Their Britannic and Netherland Majesties, in like manner, engage to concur effectually in repressing piracy in those seas; they will not grant either asylum or protection to vessels engaged in piracy, and they will, in no case, permit the ships or merchandise captured by such vessels, to be introduced, deposited, or sold, in any of their possessions.

Article VI

It is agreed that orders shall be given by the two Governments to their officers and agents in the East, not to form any new settlement on any of the islands in the Eastern seas, without previous authority from their respective Governments in Europe.

Article VII

The Molucca islands, and especially Amboyna, Banda, Ternate, and their immediate dependencies, are excepted from the operation of the I., II., III., and IV. Articles, until The Netherland Government shall think fit to abandon the monopoly of spices; but if the said Government shall, at any time previous to such abandonment of the monopoly, allow the subjects of any power, other than a native Asiatic power, to carry on any commercial intercourse with the said islands, the subjects of His Britannic Majesty shall be admitted to such intercourse, upon a footing precisely similar.

Article VIII

His Netherland Majesty cedes to His Britannic Majesty all His establishments on the continent of India; and renounces all privileges and exemptions enjoyed or claimed in virtue of those establishments.

Article IX

The factory of Fort Marlborough, and all the English possessions on the Island of Sumatra, are hereby ceded to His Netherland Majesty; and His Britannic Majesty further engages that no British settlement shall be formed on that island, nor any Treaty concluded by British authority, with any native Prince, Chief, or State therein.

Article X

The town and fort of Malacca, and its dependencies, are hereby ceded to His Britannic Majesty; and His Netherland Majesty engages for himself and his subjects, never to form any establishment on any part of the Peninsula of Malacca, or to conclude any Treaty with any native Prince, Chief, or State therein.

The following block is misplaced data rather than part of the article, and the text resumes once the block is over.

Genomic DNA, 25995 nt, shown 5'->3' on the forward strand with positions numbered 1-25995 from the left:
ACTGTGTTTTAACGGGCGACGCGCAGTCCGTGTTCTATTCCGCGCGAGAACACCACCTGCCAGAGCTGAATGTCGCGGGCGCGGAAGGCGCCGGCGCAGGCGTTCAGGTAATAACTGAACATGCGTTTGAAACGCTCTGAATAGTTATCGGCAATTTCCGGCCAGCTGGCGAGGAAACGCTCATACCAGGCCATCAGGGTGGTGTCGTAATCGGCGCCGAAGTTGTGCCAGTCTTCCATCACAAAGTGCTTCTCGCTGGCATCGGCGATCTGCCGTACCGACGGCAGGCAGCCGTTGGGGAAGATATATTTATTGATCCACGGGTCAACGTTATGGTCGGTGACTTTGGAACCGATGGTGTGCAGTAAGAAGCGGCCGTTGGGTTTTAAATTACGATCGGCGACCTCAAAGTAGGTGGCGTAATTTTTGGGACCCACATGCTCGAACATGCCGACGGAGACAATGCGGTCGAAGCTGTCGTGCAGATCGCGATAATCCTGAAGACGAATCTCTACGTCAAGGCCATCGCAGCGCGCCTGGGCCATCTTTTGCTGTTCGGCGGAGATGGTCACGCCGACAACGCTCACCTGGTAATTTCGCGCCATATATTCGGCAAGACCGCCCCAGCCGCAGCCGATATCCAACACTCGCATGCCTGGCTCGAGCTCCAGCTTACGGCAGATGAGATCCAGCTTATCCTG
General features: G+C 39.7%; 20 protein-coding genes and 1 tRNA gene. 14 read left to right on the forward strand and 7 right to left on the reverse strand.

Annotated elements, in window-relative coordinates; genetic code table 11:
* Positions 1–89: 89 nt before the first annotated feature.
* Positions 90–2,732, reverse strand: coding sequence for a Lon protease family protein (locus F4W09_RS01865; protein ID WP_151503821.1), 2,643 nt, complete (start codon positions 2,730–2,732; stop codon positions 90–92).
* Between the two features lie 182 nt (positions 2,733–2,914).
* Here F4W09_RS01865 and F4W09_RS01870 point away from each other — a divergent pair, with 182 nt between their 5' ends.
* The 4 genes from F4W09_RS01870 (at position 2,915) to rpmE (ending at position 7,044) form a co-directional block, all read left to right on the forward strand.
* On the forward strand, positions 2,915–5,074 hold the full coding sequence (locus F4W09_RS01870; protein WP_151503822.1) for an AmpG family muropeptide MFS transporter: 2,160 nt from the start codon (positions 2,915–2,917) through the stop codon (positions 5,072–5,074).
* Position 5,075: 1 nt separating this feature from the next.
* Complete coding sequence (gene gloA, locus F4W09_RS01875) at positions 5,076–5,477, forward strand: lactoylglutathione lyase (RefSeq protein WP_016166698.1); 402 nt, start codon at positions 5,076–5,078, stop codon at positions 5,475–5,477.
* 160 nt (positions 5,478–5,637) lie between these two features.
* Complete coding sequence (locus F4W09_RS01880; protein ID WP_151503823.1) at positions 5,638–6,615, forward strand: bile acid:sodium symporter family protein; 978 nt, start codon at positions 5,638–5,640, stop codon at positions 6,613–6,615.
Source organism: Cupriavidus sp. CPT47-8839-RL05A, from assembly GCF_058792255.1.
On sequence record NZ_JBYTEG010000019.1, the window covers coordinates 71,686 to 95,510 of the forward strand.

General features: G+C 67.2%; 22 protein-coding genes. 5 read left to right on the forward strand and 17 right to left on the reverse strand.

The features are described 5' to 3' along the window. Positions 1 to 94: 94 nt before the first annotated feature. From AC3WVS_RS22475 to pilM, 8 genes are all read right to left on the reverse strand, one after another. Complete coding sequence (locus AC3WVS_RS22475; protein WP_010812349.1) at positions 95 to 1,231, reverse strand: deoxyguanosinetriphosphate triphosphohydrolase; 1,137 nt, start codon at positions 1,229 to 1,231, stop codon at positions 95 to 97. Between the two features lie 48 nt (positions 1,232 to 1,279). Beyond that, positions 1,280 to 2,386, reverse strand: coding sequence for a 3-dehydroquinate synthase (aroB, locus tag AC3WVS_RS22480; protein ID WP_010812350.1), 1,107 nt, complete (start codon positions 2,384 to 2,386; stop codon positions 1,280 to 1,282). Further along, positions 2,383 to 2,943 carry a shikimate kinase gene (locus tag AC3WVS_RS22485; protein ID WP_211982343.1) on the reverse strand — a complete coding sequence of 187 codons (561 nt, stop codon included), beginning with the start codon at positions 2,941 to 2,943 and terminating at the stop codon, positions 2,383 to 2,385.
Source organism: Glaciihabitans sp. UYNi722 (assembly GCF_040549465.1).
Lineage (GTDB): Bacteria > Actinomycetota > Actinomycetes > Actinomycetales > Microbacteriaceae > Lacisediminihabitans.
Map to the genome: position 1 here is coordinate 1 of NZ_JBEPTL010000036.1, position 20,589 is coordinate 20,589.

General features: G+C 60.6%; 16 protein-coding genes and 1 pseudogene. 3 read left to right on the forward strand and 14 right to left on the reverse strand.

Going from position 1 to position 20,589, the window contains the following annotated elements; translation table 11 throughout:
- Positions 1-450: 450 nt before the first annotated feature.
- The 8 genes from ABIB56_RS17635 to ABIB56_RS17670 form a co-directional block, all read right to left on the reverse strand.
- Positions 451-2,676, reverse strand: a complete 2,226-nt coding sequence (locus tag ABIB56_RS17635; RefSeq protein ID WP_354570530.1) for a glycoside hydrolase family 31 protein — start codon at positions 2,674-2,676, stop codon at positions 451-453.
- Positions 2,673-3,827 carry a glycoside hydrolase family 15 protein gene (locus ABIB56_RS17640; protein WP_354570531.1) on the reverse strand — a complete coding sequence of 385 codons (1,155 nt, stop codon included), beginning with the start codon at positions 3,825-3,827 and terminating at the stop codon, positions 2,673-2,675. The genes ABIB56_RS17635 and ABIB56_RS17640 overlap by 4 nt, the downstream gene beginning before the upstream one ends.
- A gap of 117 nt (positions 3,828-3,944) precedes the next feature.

Article XI

His Britannic Majesty withdraws the objections which have been made to the occupation of the island of Billiton and its dependencies, by the agents of The Netherland Government.

Article XII

His Netherland Majesty withdraws the objections which have been made to the occupation of the island of Singapore, by the subjects of His Britannic Majesty.

His Britannic Majesty, however, engages, that no British establishment shall be made on the Carimon isles, or on the islands of Battam, Bintang, Lingin, or on any of the other islands south of the straits of Singapore, nor any Treaty concluded by British authority with the chiefs of those islands.

Article XIII

All the colonies, possessions, and establishments which are ceded by the preceding Articles, shall be delivered up to the officers of the respective Sovereigns on the 1st of March, 1825. The fortifications shall remain in the state in which they shall be at the period of the notification of this Treaty in India; but no claim shall be made, on either side, for ordnance, or stores of any description, either left or removed by the ceding Power, nor for any arrears of revenue, or any charge of administration whatever.

Article XIV

All the inhabitants of the territories hereby ceded shall enjoy for a period of 6 years from the date of the ratification of the present Treaty[1], the liberty of disposing, as they please, of their property, and of transporting themselves, with out let or hindrance, to any country to which they may wish to remove.

Article XV

The High Contracting Parties agree that none of the territories or establishments mentioned in Articles VIII., IX., X., XI., and XII., shall be at any time transferred to any other Power. In case of any of the said possessions being abandoned by one of the present Contracting Parties, the right of occupation thereof shall immediately pass to the other.

Article XVI

It is agreed that all accounts and reclamations, arising out of the restoration of Java, and other possessions, to the officers of His Netherland Majesty in the East Indies, as well those which were the subject of a Convention made at Java on the 24th of June, 1817, between the Commissioners of the two nations, as all others, shall be finally and completely closed and satisfied, on the payment of the sum of £100,000, to be made in London, on the part of The Netherlands before the expiration of the year 1825.

Article XVII

The present Treaty shall be ratified, and the ratifications exchanged at London, within 3 months from the date hereof, or sooner if possible.

In witness whereof, the respective Plenipotentiaries have signed the same, and affixed thereunto the seals of their arms.

Done at London, the 17th day of March, in the year of our Lord, 1824.

(L.S.) GEORGE CANNING. (L.S.) H. FAGEL.
(LS.) C. W. W. WYNN. (L.S.) A. R. FALCK.
  1. ? The Ratifications were exchanged in London, 8th June, 1824.